News in Brief: A Washington Roundup

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Clinton Vetoes Spending Measure For Education, Labor, and Health

As expected, President Clinton last week vetoed the spending bill that includes education, arguing that it would undermine his program to help school districts reduce class sizes and other administration priorities.

Earlier in the week, the Senate narrowly approved the bill by a largely party-line vote of 49-48. The week before, the House passed the measure 218-211. With the president's Nov. 3 veto, the White House and Republican leaders in Congress now must find an acceptable compromise. The spending bill for the departments of Labor, Health and Human Services, and Education would provide about the same amount for education programs in fiscal 2000—roughly $34.7 billion—as the president requested.

But Republican lawmakers rewrote Mr. Clinton's class-size-reduction program so that districts could use the money for a variety of
purposes. They also maintained its current funding level of $1.2 billion, rejecting the president's request to increase the allocation by $200 million.

—Erik W. Robelen

USAC Makes E-Rate Funding Promise

Every school and library that submitted a valid application for E-rate funding by last April 6 will receive it, the Universal Services Administration Corp., which administers the federal program, announced Oct. 25. USAC is nearing the end of awarding $2.25 billion for the education-rate program's second year, which runs from July 1, 1999, to June 30, 2000. On Oct. 25, USAC also opened the initial filing period for the third year of the program, which runs from next July 1 to June 30, 2001. Officials said they hoped to issue commitment letters to applicants by May 5.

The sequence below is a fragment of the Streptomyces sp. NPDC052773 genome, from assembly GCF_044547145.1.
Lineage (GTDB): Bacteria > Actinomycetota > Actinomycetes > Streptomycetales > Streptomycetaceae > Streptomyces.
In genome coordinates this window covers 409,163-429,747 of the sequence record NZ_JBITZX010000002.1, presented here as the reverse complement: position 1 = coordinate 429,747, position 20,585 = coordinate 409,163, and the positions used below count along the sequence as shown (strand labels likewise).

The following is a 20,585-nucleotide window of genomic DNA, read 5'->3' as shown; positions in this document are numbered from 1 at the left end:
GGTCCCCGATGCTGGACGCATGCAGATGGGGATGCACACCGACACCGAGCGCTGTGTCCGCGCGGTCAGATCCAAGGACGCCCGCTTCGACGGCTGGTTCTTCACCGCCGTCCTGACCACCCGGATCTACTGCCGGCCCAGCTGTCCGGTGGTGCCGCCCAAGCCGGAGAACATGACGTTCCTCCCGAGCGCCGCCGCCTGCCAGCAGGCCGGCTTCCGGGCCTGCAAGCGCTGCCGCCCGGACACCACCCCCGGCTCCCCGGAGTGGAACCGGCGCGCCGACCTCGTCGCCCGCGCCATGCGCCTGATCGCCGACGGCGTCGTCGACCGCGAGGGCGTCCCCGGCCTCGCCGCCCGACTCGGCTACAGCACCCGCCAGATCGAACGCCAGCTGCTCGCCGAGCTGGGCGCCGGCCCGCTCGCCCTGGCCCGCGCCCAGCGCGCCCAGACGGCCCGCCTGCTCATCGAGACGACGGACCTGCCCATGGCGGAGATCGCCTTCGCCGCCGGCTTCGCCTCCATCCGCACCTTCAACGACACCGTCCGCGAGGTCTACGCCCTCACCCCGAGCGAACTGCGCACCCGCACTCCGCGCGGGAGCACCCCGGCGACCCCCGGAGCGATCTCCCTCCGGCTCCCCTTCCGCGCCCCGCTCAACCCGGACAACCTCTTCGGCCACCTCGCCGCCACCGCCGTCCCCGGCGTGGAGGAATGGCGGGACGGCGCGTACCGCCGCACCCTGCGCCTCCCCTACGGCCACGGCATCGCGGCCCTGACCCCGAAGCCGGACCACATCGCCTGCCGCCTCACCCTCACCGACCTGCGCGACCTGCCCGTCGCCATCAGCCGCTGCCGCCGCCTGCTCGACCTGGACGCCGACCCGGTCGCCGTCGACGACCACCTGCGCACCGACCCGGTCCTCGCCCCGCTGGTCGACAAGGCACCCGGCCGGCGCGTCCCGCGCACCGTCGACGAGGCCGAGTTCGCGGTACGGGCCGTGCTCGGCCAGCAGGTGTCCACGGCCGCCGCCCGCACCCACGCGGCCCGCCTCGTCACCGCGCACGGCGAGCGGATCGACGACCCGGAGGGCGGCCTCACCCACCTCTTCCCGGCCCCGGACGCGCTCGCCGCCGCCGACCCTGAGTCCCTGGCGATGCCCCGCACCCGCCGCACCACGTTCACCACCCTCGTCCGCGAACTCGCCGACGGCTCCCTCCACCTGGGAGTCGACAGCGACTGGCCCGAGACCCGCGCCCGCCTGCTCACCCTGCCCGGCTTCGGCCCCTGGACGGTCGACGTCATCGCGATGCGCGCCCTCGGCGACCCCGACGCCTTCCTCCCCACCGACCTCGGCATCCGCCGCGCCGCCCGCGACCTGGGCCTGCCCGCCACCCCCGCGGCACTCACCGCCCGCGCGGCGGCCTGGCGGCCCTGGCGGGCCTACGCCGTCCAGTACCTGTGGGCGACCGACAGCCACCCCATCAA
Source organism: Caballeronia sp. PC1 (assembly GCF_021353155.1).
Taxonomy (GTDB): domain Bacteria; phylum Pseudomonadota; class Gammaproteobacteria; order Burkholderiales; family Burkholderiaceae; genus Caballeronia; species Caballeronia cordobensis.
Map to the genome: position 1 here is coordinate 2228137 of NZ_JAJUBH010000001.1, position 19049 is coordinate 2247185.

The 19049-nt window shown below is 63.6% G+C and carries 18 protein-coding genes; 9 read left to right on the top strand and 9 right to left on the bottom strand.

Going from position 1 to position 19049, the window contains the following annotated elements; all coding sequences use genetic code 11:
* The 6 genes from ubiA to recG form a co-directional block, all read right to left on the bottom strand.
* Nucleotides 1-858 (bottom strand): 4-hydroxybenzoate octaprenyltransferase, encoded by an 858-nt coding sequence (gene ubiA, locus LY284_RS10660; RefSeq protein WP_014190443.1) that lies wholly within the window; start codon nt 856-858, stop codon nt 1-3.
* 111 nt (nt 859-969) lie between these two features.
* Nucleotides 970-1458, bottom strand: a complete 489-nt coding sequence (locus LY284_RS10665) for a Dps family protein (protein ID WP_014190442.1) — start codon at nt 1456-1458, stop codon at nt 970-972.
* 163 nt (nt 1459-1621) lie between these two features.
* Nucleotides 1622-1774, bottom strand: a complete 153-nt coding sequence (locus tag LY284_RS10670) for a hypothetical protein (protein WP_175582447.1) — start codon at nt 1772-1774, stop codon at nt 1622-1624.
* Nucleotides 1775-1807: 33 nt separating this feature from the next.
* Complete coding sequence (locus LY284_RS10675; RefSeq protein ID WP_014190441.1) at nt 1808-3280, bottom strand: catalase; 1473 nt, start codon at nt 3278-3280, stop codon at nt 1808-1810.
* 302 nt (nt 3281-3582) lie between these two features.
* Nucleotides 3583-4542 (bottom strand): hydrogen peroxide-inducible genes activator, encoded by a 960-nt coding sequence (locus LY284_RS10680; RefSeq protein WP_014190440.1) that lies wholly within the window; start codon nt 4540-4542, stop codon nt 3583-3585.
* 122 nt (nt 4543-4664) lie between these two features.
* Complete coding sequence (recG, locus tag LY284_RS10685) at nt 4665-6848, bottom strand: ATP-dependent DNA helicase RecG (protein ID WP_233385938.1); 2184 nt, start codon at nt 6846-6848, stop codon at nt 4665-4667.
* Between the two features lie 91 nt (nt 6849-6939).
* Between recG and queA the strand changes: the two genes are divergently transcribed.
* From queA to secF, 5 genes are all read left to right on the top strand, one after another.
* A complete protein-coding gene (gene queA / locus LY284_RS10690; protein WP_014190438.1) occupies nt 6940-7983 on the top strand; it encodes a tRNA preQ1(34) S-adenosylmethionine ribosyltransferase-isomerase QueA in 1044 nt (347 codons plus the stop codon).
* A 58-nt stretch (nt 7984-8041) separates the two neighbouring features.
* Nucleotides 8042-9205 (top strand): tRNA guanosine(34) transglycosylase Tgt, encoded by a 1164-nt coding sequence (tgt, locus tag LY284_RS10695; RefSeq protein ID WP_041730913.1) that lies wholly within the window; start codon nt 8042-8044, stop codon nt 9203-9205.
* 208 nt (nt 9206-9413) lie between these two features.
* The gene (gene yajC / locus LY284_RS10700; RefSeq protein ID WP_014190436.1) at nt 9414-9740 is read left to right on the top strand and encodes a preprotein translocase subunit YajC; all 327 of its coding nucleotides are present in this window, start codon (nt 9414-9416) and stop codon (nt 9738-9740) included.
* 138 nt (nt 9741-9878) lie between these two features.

The nonprofit corporation that administers the E-rate has paid out $1.1 billion so far to support telephone and Internet services and the wiring of buildings for 30,000 schools and libraries in the program's first year, which ended June 30, according to Kate L. Moore, the president of the USAC's Schools and Libraries Division.

USAC has made $1.73 billion in commitments for that year.

—Andrew Trotter

Goodling Unveils Family-Literacy Bill

The chairman of the House education committee last week unveiled his plan to reauthorize family-literacy programs.

Rep. Bill Goodling, R-Pa., introduced the Literacy Involves Families Together Act, or LIFT, on Nov. 4. Its focus is the federal Even Start program, which was funded at $135 million in fiscal 1999 and supports local projects that combine early-childhood education, parenting instruction, and adult education into a unified family-literacy program.

Mr. Goodling's bill proposes changes to strengthen the program's accountability, authorize a reading-research project, and allow Even Start to serve children older than age 8 under certain circumstances. It also would increase the authorized funding level for the program to $500 million.

—Erik W. Robelen

Vol. 19, Issue 11, Page 32

Published in Print: November 10, 1999, as News in Brief: A Washington Roundup
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